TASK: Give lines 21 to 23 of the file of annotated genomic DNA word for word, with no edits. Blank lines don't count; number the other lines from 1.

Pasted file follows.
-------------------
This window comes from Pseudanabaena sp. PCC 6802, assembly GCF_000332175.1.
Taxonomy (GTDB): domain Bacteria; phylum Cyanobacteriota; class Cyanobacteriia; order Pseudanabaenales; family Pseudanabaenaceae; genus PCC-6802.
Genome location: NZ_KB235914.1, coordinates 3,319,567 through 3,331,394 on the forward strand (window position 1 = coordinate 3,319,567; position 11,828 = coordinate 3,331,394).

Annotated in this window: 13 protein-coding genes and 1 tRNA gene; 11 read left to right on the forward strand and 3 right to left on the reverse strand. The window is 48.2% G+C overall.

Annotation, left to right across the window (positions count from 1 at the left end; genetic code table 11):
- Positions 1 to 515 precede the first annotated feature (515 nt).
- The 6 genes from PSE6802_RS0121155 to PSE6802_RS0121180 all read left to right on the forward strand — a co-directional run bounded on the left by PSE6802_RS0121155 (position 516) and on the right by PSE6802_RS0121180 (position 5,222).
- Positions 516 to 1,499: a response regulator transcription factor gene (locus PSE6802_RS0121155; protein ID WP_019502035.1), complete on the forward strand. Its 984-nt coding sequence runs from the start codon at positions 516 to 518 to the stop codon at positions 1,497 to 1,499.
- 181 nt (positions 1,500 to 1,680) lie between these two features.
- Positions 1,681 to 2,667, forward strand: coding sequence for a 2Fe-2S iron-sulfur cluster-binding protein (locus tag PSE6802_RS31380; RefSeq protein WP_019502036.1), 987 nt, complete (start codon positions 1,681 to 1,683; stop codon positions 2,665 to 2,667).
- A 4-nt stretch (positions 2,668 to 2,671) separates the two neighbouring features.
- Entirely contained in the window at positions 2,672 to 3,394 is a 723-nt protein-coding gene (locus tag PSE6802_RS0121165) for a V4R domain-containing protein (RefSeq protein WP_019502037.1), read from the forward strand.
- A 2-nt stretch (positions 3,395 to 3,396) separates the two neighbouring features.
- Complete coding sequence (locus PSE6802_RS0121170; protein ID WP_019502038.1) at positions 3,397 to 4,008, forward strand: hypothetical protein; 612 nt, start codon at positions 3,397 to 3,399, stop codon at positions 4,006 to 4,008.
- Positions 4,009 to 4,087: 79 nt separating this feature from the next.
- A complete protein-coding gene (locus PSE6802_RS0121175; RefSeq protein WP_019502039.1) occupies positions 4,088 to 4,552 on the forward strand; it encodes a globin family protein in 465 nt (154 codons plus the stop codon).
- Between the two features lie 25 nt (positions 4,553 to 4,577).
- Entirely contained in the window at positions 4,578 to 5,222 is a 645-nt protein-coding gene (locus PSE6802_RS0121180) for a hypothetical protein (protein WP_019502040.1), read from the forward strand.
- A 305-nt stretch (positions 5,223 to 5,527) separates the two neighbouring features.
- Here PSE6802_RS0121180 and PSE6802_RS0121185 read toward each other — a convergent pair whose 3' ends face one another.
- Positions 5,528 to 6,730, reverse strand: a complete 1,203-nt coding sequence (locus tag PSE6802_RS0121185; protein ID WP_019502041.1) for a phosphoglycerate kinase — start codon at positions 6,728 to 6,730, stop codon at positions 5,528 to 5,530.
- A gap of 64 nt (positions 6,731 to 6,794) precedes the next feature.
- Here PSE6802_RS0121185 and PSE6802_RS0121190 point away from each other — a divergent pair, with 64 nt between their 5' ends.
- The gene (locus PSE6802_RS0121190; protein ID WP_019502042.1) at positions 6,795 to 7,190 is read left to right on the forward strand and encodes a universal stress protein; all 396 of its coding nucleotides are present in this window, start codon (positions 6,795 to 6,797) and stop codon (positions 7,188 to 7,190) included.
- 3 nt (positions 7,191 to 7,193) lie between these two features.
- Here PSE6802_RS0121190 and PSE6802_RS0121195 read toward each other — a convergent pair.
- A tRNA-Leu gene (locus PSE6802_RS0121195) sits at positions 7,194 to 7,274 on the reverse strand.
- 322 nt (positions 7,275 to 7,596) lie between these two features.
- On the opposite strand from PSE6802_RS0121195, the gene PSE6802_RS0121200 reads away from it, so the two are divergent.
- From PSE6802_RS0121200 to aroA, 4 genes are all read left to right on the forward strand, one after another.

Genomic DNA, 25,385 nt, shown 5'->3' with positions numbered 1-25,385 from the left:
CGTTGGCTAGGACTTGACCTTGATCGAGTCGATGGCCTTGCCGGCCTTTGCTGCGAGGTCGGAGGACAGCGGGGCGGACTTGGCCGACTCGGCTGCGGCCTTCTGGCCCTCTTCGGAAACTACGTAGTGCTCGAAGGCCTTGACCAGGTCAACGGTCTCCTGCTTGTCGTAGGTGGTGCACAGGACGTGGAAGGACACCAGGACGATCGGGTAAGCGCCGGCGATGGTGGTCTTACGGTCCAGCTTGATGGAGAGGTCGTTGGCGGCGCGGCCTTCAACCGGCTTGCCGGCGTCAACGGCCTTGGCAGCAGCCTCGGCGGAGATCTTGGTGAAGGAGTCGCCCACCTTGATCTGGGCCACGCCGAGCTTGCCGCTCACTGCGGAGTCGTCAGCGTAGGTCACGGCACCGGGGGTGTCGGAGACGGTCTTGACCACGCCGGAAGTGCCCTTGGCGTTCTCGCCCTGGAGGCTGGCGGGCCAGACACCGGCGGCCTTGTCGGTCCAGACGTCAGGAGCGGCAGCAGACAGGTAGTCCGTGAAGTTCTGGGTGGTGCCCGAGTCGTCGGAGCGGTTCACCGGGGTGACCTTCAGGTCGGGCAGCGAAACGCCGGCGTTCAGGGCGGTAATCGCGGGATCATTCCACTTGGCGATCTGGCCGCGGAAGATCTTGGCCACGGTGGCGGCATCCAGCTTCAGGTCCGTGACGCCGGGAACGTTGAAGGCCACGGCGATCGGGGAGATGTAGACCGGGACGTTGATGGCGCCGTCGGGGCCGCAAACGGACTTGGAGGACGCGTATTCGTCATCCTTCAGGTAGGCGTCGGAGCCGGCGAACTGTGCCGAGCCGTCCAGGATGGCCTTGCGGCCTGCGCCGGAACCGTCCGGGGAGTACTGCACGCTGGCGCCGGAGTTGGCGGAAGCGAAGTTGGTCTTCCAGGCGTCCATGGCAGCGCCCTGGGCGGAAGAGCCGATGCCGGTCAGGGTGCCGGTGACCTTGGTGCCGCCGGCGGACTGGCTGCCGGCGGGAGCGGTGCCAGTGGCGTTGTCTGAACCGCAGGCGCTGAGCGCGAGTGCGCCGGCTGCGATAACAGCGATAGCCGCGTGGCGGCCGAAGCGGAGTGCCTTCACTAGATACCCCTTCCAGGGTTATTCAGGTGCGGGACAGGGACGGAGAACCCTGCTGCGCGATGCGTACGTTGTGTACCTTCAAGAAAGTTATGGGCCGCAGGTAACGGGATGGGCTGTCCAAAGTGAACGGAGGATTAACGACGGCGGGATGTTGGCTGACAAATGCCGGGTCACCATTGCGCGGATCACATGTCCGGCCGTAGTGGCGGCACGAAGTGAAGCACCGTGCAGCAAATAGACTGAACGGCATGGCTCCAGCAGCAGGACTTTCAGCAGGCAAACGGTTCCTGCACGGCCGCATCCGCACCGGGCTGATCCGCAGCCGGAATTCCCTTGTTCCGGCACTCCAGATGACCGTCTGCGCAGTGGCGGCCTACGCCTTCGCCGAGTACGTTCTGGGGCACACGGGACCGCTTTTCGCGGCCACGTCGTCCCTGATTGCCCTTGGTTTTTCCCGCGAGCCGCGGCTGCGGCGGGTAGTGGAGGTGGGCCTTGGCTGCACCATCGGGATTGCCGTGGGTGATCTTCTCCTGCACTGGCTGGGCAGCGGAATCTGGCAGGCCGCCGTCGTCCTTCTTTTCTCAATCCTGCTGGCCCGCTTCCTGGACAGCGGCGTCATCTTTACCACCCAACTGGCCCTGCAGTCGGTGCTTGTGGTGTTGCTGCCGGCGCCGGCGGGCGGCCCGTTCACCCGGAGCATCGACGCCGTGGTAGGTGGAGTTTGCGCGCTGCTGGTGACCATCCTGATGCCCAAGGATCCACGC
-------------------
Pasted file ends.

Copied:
- Positions 5,528 to 6,730, reverse strand: a complete 1,203-nt coding sequence (locus tag PSE6802_RS0121185; protein ID WP_019502041.1) for a phosphoglycerate kinase — start codon at positions 6,728 to 6,730, stop codon at positions 5,528 to 5,530.
- A gap of 64 nt (positions 6,731 to 6,794) precedes the next feature.
- Here PSE6802_RS0121185 and PSE6802_RS0121190 point away from each other — a divergent pair, with 64 nt between their 5' ends.